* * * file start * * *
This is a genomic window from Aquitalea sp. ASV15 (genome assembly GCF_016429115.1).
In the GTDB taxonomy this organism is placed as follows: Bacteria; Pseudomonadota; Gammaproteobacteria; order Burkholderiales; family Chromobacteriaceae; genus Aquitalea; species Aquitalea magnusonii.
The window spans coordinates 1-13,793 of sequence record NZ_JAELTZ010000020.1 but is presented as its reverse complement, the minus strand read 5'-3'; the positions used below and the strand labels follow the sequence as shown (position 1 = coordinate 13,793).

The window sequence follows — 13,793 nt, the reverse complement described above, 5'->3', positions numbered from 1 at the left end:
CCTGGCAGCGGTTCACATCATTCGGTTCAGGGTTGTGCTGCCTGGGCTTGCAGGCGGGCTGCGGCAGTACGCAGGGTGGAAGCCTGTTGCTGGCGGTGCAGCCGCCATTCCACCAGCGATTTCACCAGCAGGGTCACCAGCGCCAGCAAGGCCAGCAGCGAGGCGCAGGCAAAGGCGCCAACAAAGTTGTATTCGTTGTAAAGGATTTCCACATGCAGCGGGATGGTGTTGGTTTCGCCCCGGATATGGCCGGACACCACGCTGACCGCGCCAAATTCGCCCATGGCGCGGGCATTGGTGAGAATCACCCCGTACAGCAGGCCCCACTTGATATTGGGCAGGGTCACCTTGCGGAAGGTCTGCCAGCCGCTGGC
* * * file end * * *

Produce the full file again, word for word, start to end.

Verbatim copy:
This is a genomic window from Aquitalea sp. ASV15 (genome assembly GCF_016429115.1).
In the GTDB taxonomy this organism is placed as follows: Bacteria; Pseudomonadota; Gammaproteobacteria; order Burkholderiales; family Chromobacteriaceae; genus Aquitalea; species Aquitalea magnusonii.
The window spans coordinates 1-13,793 of sequence record NZ_JAELTZ010000020.1 but is presented as its reverse complement, the minus strand read 5'-3'; the positions used below and the strand labels follow the sequence as shown (position 1 = coordinate 13,793).

The window sequence follows — 13,793 nt, the reverse complement described above, 5'->3', positions numbered from 1 at the left end:
CCTGGCAGCGGTTCACATCATTCGGTTCAGGGTTGTGCTGCCTGGGCTTGCAGGCGGGCTGCGGCAGTACGCAGGGTGGAAGCCTGTTGCTGGCGGTGCAGCCGCCATTCCACCAGCGATTTCACCAGCAGGGTCACCAGCGCCAGCAAGGCCAGCAGCGAGGCGCAGGCAAAGGCGCCAACAAAGTTGTATTCGTTGTAAAGGATTTCCACATGCAGCGGGATGGTGTTGGTTTCGCCCCGGATATGGCCGGACACCACGCTGACCGCGCCAAATTCGCCCATGGCGCGGGCATTGGTGAGAATCACCCCGTACAGCAGGCCCCACTTGATATTGGGCAGGGTCACCTTGCGGAAGGTCTGCCAGCCGCTGGC